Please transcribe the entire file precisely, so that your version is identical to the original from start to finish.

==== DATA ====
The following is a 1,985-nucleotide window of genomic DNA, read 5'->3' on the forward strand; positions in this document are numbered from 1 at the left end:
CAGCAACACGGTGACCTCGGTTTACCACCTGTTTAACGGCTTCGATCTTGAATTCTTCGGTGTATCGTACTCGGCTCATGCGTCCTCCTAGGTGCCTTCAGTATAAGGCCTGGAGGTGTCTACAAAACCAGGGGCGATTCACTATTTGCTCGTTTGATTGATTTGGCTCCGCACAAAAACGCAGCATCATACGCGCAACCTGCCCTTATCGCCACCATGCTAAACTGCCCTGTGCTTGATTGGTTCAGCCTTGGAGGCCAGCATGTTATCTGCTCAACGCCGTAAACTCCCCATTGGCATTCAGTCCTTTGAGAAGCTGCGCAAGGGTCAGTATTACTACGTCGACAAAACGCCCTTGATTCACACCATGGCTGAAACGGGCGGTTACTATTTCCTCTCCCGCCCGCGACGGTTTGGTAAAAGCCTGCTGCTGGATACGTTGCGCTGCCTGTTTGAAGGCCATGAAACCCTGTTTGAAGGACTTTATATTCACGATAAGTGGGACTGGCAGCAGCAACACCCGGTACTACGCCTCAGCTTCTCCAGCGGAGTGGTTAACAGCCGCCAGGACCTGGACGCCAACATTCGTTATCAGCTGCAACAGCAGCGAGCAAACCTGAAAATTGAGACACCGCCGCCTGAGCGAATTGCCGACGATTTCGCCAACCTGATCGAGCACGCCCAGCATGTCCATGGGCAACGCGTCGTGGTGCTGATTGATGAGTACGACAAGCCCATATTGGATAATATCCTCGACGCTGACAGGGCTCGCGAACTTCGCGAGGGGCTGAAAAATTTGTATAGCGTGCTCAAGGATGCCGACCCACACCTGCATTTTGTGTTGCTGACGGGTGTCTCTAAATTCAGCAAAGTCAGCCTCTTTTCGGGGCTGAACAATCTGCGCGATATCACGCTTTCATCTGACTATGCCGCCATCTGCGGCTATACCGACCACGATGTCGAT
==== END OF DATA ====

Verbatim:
The following is a 1,985-nucleotide window of genomic DNA, read 5'->3' on the forward strand; positions in this document are numbered from 1 at the left end:
CAGCAACACGGTGACCTCGGTTTACCACCTGTTTAACGGCTTCGATCTTGAATTCTTCGGTGTATCGTACTCGGCTCATGCGTCCTCCTAGGTGCCTTCAGTATAAGGCCTGGAGGTGTCTACAAAACCAGGGGCGATTCACTATTTGCTCGTTTGATTGATTTGGCTCCGCACAAAAACGCAGCATCATACGCGCAACCTGCCCTTATCGCCACCATGCTAAACTGCCCTGTGCTTGATTGGTTCAGCCTTGGAGGCCAGCATGTTATCTGCTCAACGCCGTAAACTCCCCATTGGCATTCAGTCCTTTGAGAAGCTGCGCAAGGGTCAGTATTACTACGTCGACAAAACGCCCTTGATTCACACCATGGCTGAAACGGGCGGTTACTATTTCCTCTCCCGCCCGCGACGGTTTGGTAAAAGCCTGCTGCTGGATACGTTGCGCTGCCTGTTTGAAGGCCATGAAACCCTGTTTGAAGGACTTTATATTCACGATAAGTGGGACTGGCAGCAGCAACACCCGGTACTACGCCTCAGCTTCTCCAGCGGAGTGGTTAACAGCCGCCAGGACCTGGACGCCAACATTCGTTATCAGCTGCAACAGCAGCGAGCAAACCTGAAAATTGAGACACCGCCGCCTGAGCGAATTGCCGACGATTTCGCCAACCTGATCGAGCACGCCCAGCATGTCCATGGGCAACGCGTCGTGGTGCTGATTGATGAGTACGACAAGCCCATATTGGATAATATCCTCGACGCTGACAGGGCTCGCGAACTTCGCGAGGGGCTGAAAAATTTGTATAGCGTGCTCAAGGATGCCGACCCACACCTGCATTTTGTGTTGCTGACGGGTGTCTCTAAATTCAGCAAAGTCAGCCTCTTTTCGGGGCTGAACAATCTGCGCGATATCACGCTTTCATCTGACTATGCCGCCATCTGCGGCTATACCGACCACGATGTCGAT